When I was in grade school , on the long walk home, there was this giant shrub, actually several that had grown together, dying parts replaced by new shoots, all trimmed in a huge square shape. But underneath, in the tangle of their bases, you could crawl through, on your belly, like you were in some sort of secret fox hole. tunnel. There were lots of open branches and space so it wasn't EXACTLY like a foxhole, but we could pretend. Of course I'd arrive home, the dress my Mom had made for me all dirty and she had NO idea how I could get that way from a "walk home". At least it was easier to explain than that bike tire track that went up the back of my dress from the "Chicken Schwinns" episode in 5th grade.
So imagine my surprise when I was back in the town I grew up in, in that old neighborhood and saw that sculptured shrub was still there, all new pieces perhaps, but still a growing living thing. I could no longer fit underneath its form but I could see that image still, looking up through the dense shrubbery, the branches, the arms that protect, the leaves, guarding not just my form but my urgent heart as I thought that surely heaven must be this color green, that forever grows and will never die.
I look around me tonight, the walls of a place that is only a spot to lay my head when I'm on duty, my true home far away. But what of the memories made here, the dinners and laughter, Barkley's attempts to get the little plush Wookie off of Tam's purse, friends stopping by to walk him as my knee recovered, innumerable waffles, toast and toasts and always, books. There were tools and brass and puzzles and a question asked that made me look at the world in a whole new way.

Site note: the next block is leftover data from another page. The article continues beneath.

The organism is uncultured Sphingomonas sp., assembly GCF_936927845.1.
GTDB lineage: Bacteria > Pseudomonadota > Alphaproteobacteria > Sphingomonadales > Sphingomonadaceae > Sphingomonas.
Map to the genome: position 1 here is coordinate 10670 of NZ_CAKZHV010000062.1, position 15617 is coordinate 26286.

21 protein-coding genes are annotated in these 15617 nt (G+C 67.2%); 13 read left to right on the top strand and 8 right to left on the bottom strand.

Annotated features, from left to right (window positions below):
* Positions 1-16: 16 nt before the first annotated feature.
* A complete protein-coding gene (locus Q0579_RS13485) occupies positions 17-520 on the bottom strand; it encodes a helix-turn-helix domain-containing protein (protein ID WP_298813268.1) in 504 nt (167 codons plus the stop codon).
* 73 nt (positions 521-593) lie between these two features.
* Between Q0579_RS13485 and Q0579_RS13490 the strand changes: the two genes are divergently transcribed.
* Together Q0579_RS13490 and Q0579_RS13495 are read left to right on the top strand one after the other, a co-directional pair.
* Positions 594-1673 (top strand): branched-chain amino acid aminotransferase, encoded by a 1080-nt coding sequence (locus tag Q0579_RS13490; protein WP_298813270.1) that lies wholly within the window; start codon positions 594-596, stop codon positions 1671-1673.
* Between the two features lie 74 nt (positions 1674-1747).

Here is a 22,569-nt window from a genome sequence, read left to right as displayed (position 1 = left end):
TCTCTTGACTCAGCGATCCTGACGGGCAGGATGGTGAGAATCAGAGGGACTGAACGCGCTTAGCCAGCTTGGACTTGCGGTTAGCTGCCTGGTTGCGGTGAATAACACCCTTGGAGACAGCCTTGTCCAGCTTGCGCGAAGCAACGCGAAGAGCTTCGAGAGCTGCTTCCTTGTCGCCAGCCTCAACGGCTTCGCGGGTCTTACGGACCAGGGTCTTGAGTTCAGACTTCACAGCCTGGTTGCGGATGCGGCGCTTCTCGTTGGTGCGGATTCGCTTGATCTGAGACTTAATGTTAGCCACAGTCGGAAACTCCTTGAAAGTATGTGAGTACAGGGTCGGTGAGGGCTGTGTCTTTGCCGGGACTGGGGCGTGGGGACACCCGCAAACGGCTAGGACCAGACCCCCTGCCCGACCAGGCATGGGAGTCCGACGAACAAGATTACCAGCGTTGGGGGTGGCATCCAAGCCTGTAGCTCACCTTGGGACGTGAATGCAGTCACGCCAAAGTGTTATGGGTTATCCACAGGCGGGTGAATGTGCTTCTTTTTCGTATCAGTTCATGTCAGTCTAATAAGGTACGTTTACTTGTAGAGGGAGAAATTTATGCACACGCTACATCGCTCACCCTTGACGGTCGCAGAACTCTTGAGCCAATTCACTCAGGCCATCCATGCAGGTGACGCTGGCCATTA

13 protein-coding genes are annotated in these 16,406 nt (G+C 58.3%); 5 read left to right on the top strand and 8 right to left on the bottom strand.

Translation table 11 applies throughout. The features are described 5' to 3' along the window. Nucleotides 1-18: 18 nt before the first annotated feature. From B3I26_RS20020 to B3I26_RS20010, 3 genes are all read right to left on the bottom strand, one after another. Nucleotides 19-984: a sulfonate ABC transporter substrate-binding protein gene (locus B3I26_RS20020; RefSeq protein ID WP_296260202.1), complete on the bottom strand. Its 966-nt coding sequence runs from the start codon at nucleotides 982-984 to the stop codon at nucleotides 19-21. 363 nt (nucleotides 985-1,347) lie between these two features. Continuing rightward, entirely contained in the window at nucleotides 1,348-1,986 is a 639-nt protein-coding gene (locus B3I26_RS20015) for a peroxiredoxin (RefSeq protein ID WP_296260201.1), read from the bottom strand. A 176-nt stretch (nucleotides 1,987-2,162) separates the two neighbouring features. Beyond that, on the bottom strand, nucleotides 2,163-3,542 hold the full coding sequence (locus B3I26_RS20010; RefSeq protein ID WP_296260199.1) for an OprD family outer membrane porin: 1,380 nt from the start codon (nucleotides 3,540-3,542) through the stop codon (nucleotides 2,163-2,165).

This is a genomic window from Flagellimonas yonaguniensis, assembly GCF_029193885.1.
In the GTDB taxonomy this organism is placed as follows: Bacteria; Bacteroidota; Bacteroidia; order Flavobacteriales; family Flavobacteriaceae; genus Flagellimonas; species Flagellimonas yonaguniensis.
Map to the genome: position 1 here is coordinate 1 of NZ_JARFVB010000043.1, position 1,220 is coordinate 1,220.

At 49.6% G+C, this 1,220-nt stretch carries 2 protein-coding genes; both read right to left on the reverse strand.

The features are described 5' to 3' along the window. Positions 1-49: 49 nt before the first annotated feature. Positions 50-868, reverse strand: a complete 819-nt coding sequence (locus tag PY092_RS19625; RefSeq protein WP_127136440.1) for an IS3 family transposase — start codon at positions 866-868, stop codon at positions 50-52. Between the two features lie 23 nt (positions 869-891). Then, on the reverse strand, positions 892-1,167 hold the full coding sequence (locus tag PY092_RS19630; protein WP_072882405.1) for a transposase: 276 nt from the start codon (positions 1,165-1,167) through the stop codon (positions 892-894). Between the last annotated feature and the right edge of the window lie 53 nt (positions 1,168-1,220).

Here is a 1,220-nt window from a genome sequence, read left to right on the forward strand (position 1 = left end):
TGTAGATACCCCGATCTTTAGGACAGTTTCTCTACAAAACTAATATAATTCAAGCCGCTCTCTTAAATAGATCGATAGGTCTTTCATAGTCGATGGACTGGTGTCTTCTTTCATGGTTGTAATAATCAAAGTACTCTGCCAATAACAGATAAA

Then there are the nights alone here, waiting for the phone to go off, even as it doesn't. My eye lids twitch as I try to sleep, the movement in response to my own brains thoughts or perhaps merely the cyclical movement of the earth and all of her watchers. In this place, there were memories made, and a life, perhaps forever changed. I wonder if years from now, I will drive past, just to see if it's here.
For these are the places of our happiest memories. They are scraps of time, like scraps of a note where your name once lay, a bit of stiff paper that mean little of itself, yet still you keep it, will not burn it or throw it away because it means something, something you can hold even if the marks upon it are faded to white, something that says what you were, what you felt, even as you still are.
Years from now, oh so many years you hope, to dream to grow, there will come another night, with eyes that twitch with the minds flooding, even if the body is failing, the organs requiring the care of a switch watch even as time ticks down. The eyes are full of everything save consciousness and others gather around, looking on with knowing and unbearable eyes. The places of your memory are likely long gone, all they have here is the pictures of them in that brain that still sparks like a match, unspoken stories mirrored in the eyes of those around you..
Those places are never truly lost, they simply lie in whatever peaceful trail, beside whatever placid and assuring pond of spent years remains; in the mirror of days in which the mind still contemplates older desires and everlasting hopes. They are there, always, quiet, musing, steadfast, the joy still triumphant even if the actual place is now cinder and dirt. In that brain, is one final vision, a place perhaps, a person, someone for whom that spark exists even if they were years gone. The breath slows, the body remembers, the eyes finally close even as they embrace all seeing.
From outside, the cry of a solitary Canadian Goose, soon joined by another,and another. Their sounds rise towards an astonishing crescendo, beyond the compass of hearing, as they fly upwards into a bright green sky.